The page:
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To the novice reader, it must seem like sports medicine journals provide inordinate attention to the middle and anterior third of the tibia plateau and the ligament attaching there: the anterior cruciate ligament. This issue of the BJSM is no exception, with as many as five papers on the ACL; but why all the fuss? Aren’t there excellent programmes to prevent ACL injuries?
It is true that last year three large-scale studies reported that serious knee injuries can be prevented. In the BMJ, Pasanen and colleagues1 showed that their neuromuscular training programme is effective in preventing non-contact leg injuries in elite female floorball players and Soligard and colleagues2 showed that a structured warm-up programme — The 11+ — can prevent lower extremity injuries in young female football players. In addition, Gilchrist et al3 showed that a similar programme, also focusing on neuromuscular control, reduced the risk of ACL injuries in collegiate female soccer players. So, isn’t the problem solved?
Not according to Quatman and Hewett,4 who in their linked paper discuss the controversy regarding the main mechanism of injury (MOI) for non-contact ACL injuries in team sports such as basketball, handball and football. The two opposing theories are “the sagittal plane” vs “the valgus plane” hypotheses. Proponents of the first theory argue that ACL injuries result from loading in the sagittal plane only, primarily as a result of anterior shear forces caused by forceful quadriceps contraction when landing or cutting. In contrast, Quatman and Hewett4 argue that knee abduction is associated with ACL injury, and that the MOI involves multiplanar loading, which also includes a valgus collapse. Providing further evidence for their view, the same group also reviewed video evidence from 10 female and seven male ACL-injured players. They show that female athletes landed with greater knee abduction during ACL injury than did male athletes or female controls, and that lateral trunk motion also seemed to be a factor. This paper, now available Online First and coming out in print next month (June BJSM)5 confirms and extends the findings of initial video analyses by Krosshaug et al,6 7 thus providing additional support for the “valgus plane” hypothesis.
An innovation of their study was that they compared videos of athletes who sustained injury with those of athletes doing similar landing and cutting tasks not leading to injury. As pointed out by Meeuwisse in a recent editorial,8 it is equally important to ask: “Why did an injury NOT occur?” as “Why did an injury occur?” He argues that athletes constantly place their bodies under extreme load, yet rarely suffer an injury, and that we need to measure and understand this “mechanism of no injury” (MONI) to begin to understand which component of the apparent MOI is actually responsible for an injury. Identifying this critical factor or factors will permit accurate characterisation of the MOI. However, one challenge for future researchers will be how to select appropriate control situations for video analyses.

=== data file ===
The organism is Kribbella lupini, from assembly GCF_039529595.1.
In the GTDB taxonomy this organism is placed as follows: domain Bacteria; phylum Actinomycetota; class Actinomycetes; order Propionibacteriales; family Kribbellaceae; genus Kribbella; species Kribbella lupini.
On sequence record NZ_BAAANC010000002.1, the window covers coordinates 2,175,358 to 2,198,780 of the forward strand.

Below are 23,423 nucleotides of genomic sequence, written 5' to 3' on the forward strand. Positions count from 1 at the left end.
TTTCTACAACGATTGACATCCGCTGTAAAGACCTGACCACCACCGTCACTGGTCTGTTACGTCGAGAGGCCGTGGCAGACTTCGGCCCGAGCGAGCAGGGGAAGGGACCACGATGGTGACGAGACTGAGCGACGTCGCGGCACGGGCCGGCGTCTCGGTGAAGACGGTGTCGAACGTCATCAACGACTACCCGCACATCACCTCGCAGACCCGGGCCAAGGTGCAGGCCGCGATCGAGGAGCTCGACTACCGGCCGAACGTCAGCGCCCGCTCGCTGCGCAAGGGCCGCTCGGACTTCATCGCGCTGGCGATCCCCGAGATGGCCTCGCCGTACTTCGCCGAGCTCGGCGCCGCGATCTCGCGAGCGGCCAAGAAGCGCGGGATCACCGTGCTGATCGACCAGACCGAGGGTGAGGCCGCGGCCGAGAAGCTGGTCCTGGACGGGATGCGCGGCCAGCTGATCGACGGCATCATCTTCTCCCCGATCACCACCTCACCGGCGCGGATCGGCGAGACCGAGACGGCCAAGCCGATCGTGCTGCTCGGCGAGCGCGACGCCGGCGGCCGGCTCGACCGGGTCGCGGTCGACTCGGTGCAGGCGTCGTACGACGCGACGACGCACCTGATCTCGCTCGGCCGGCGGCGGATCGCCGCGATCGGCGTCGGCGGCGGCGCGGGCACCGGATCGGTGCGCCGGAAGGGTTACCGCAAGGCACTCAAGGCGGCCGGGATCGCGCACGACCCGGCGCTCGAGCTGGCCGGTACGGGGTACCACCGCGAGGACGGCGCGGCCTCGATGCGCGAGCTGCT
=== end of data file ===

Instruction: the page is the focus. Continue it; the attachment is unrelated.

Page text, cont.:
Why is the mechanism of injury important? Well, for two main reasons. First, prevention programmes that specifically target the high-risk landing mechanics are much more likely to be effective. For example, all of the recent large-scale intervention trials1–3 9 were clearly focused on exercises to avoid a valgus collapse when landing and cutting. If we knew even more about the MOI, these programmes could perhaps be refined to focus even more on the critical factors, making them less time-consuming and more acceptable to athletes and coaches. Second, if we are able to identify athletes with a propensity for inappropriate landing mechanics, as suggested by Hewett et al in a previous study10 , perhaps we could target these programmes to the true population at risk.
Another major challenge for ACL researchers is that a number of intrinsic risk factors are likely also involved in the aetiology of injury. In a case–control study, Pesthumus et al11 show that the TT genotype of the COL1A1 Sp1 binding site polymorphism was significantly under-represented in South Africans with ACL ruptures. They suggest that this sequence variant be the first specific genetic element to be included in multifactorial models developed to understand the aetiology of ACL injuries.
Two other studies12 13 in this issue also illustrate why we will continue to see many ACL-related research papers in this and other sports medicine journals. Meuffels and colleagues12 report on a study where they compared 25 patients who had been treated conservatively for 10 years after being diagnosed with an ACL rupture with a matched group who underwent a bone–patella–tendon–bone ACL reconstruction 10 years previously. As the study groups were small, statistical comparisons should be interpreted with caution. However, both groups had a high rate of meniscal lesions and, although the patients who were treated operatively had a significantly better stability of the knee at examination, there was a tendency to have more radiological osteoarthrosis in the reconstructed group (48% versus 28%). In another case–control study, Butler and colleagues13 show that individuals who have undergone an ACL reconstruction exhibit an increased peak knee abduction moment during walking compared with healthy controls, suggesting that this gait pattern may contribute to the earlier onset of knee osteoarthrosis in this population. It is precisely this, the dramatic increase in the risk of future osteoarthrosis,14 which remains a burden to the patient, a challenge for the clinician and a key incentive for those involved in injury prevention.
Competing interests: None declared.